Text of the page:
If I wasn’t working, I was sleeping. And monitoring my mental temperature. It was a huge risk to work so much, given my new talent for the extreme. I wanted to see myself function, survive and thrive.
Daily living provides me fantastic insight into my mind. There will be long blasts of zeal—streams of enthusiasm that will allow me to stimulate my surroundings with a mandate that sings an everalsting joie de vivre. And suddenly, I am sapped of energy. My wings are clipped. I am subdued—brooding. The hours pass slowly, collecting uneasy thoughts like an internal wound collects pooled blood. I wait in repose until my phoenix roars triumphant again.
And to be honest, it’s always been like this—moments of excitement, followed by moments of recluse. Teachers, peers and family would ask, “What’s wrong?”. I know now not to not blame the external world but explain that my world is an everlasting rollercoaster ride, shored by the seat-belts of good sleep and medicine.
My improved understanding and success at work gave me the verve to return to Macaulay to finish what I started. My only regret was that I waited so long for someone else to give me the social cart-blanche that only I could give myself. Through these tests, never once did I cry out of pain. Never once did I shout out of anger. Though I did shout out boredom—but that’s always been my calling card.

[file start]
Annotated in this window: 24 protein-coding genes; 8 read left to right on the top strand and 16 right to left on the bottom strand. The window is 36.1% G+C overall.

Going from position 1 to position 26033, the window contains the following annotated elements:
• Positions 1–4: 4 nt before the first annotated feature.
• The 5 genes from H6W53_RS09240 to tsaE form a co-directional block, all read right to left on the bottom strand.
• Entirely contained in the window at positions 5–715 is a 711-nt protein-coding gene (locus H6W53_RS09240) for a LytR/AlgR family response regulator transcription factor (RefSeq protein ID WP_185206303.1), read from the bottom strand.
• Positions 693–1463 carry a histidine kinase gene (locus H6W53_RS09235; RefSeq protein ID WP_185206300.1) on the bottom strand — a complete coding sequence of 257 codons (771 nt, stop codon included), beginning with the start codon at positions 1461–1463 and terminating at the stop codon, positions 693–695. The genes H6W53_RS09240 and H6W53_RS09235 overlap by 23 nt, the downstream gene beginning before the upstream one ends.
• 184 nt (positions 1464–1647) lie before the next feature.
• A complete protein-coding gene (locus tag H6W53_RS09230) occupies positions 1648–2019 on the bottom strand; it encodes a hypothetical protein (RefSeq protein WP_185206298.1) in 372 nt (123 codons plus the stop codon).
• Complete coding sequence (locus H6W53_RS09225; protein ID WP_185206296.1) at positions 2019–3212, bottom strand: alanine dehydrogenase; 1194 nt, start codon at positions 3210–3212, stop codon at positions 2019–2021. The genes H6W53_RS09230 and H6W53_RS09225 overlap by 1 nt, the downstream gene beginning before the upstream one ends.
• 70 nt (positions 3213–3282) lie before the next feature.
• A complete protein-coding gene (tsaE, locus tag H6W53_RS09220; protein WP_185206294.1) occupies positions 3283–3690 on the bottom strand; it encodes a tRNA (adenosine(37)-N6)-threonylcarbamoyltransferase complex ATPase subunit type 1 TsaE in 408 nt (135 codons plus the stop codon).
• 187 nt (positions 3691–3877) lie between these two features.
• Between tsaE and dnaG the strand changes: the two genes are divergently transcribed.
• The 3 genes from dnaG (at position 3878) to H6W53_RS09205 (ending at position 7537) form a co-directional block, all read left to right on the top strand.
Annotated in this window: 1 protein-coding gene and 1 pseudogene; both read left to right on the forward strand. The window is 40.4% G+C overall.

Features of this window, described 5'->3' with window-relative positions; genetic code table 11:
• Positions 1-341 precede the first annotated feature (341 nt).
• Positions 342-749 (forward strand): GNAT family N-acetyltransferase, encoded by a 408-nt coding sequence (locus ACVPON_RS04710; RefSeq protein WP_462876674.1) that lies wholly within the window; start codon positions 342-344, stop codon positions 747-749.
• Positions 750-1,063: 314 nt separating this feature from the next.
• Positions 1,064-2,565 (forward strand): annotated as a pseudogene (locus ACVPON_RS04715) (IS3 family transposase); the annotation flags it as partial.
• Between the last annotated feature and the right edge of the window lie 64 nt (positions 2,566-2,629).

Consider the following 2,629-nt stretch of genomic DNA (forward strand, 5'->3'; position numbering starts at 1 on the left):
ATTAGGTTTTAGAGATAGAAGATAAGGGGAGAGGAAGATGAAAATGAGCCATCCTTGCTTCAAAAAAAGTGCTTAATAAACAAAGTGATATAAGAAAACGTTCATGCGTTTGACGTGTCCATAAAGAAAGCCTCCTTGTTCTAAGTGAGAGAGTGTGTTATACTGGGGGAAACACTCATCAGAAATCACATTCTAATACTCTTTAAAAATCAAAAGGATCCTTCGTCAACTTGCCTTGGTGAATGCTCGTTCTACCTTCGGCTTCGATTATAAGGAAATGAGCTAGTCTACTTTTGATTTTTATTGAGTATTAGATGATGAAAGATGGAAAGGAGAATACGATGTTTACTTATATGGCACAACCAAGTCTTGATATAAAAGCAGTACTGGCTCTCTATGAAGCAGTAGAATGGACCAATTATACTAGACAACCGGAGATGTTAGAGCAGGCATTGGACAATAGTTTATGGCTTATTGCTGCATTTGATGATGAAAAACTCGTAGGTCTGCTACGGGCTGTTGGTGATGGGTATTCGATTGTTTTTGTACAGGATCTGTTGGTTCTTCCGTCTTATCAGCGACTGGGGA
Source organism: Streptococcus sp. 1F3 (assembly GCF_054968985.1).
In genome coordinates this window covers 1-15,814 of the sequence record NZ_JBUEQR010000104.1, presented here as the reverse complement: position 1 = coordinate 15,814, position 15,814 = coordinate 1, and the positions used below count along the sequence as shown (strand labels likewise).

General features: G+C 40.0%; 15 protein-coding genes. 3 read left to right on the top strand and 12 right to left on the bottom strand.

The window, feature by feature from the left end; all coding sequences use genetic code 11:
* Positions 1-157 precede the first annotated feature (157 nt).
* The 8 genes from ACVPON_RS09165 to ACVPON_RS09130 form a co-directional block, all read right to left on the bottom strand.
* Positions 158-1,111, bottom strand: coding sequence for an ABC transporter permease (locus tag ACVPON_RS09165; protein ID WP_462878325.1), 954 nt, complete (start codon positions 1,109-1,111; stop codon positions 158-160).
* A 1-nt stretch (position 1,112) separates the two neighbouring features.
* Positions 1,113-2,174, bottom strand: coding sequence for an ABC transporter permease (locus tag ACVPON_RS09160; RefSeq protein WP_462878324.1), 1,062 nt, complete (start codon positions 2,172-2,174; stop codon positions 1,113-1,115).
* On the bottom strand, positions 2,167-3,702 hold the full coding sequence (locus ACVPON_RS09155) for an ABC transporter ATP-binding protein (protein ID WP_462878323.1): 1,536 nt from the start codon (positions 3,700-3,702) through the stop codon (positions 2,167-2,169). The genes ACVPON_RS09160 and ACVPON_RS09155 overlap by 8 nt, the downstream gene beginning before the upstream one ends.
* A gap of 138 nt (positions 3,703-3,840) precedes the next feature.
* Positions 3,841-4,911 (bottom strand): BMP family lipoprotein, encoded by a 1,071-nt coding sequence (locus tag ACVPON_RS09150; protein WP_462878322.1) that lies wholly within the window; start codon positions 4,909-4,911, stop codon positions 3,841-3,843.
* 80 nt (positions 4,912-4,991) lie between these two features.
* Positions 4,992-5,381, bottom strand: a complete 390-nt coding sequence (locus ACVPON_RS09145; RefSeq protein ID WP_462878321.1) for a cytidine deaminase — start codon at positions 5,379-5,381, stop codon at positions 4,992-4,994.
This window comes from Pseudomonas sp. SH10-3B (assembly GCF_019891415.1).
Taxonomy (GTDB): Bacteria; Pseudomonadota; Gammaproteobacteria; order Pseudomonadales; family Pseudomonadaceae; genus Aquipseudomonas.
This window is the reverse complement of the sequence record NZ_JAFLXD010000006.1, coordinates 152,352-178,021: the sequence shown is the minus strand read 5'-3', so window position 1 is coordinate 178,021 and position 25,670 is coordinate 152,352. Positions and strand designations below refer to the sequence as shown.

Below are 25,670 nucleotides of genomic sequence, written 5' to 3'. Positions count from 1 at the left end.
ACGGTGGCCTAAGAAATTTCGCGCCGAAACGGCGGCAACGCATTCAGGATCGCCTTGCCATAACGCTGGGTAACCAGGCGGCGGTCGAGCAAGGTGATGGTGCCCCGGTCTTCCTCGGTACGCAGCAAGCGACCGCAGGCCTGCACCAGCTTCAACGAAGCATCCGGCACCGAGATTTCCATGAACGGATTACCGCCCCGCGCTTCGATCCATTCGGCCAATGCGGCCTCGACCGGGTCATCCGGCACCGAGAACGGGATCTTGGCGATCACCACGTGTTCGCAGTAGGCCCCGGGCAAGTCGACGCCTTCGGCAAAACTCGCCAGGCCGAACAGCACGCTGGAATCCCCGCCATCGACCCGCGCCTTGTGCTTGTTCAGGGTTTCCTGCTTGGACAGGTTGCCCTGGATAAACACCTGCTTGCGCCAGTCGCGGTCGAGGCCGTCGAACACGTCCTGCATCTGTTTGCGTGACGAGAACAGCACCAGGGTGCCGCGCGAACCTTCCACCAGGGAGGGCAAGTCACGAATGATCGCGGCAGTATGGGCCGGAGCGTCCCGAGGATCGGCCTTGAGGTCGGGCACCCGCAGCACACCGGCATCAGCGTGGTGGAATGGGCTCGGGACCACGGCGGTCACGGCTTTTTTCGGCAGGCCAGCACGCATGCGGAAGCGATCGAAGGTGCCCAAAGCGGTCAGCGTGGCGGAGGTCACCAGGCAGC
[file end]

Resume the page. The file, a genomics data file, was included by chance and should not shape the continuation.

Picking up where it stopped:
I return now in September, knowing to give myself freely to rumination. For so many wasted years, I focused on appeasement, the social kowtow and capitulation to an internal uneasiness about the awkwardness of social interaction.
This social surrender is sadistic. I am not awkward. I am aware that others may be. I disagree? It shall be known. I don’t find it funny? It shall be known. The conversation sucks? That too, shall be known.
My lesson is that there is equal power in silence as there is in sound.
My personal re-tooling has given me the peace of the moving sea. I realize each day that my wishes in suffering have begun to flow into life after ebbing away last year—I plan to celebrate the overwhelming joy in my new apartment. I am once again surrounded with people who welcome and respect me. I have a great deal of work that I care about. Most importantly, I once again see a future.
That’s all I ever wanted